Friday, August 21, 2009

Why high school football still matters

I wrote a column for today's paper about the glorious rite of passage that is high school football -- click here to read.

The column barely mentions something that a lot of yall probably missed in our paper because it was so long ago. But while I cover pro sports more than anything else, I love to get immersed in the prep experience from time to time -- some of my favorite stories ever have come from high school sports. (Here's one of them, about a guy named Kojak who was more or less adopted by the town of Lincolnton, NC.).

Another of my favorite high-school stories came in 1998. For one football season, I basically embedded myself at Kannapolis A.L. Brown, which was coached by the legendary Bruce Hardin (now at Providence Day) and had as its star player a dazzling running back named Nick Maddox, then considered the No.1 RB in the country.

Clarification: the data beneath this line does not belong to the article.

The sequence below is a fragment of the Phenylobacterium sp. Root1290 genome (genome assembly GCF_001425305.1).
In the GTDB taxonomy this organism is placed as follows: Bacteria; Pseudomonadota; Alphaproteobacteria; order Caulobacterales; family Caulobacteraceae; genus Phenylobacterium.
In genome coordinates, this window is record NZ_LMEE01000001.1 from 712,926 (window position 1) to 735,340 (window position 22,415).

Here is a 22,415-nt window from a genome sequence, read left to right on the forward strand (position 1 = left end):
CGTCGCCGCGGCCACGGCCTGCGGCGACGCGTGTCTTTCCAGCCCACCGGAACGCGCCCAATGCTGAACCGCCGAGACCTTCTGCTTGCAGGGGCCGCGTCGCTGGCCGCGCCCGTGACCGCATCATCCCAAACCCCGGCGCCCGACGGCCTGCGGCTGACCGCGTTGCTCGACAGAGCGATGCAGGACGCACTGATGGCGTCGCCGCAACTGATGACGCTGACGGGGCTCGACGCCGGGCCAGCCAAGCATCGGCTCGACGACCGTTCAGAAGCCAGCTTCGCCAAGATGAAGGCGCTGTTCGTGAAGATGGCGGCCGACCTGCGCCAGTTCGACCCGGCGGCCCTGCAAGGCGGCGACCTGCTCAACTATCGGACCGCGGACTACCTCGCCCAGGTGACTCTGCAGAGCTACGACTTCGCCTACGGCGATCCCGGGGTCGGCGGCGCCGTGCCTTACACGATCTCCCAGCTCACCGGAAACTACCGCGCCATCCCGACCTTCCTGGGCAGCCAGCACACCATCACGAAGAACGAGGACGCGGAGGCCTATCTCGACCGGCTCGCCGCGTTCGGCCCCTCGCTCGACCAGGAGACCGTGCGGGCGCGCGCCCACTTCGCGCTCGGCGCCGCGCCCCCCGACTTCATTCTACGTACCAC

A.L. Brown's nickname was the Wonders, and we eventually called this four-part series "The Wonders' Year." (A play on a title of the now-defunct TV show "The Wonder Years," which was one of the more underrated pieces of TV in the past 20 years, IMHO).

Anyway, it was great fun to do -- not just because of Maddox and Hardin, the two main characters in the story, but also because of the town of Kannapolis, which was really the third main character. It's a place where high-school football still matters so much (and still does today). There are lots of towns like that all over North Carolina and America, where the Friday night lights never dim.

As for whatever happened to Maddox, he spurned all of the major in-state schools to go to Florida State. But he never became a star there -- a solid player, an occasional starter, but not a star. He was on the Panthers' practice squad for awhile, but it turned out his true glory days came in high school (I've still never seen a better prep football player). He was a very smart kid, graduated from FSU and still lives in Tallahassee, Fla., where he works for Florida State.

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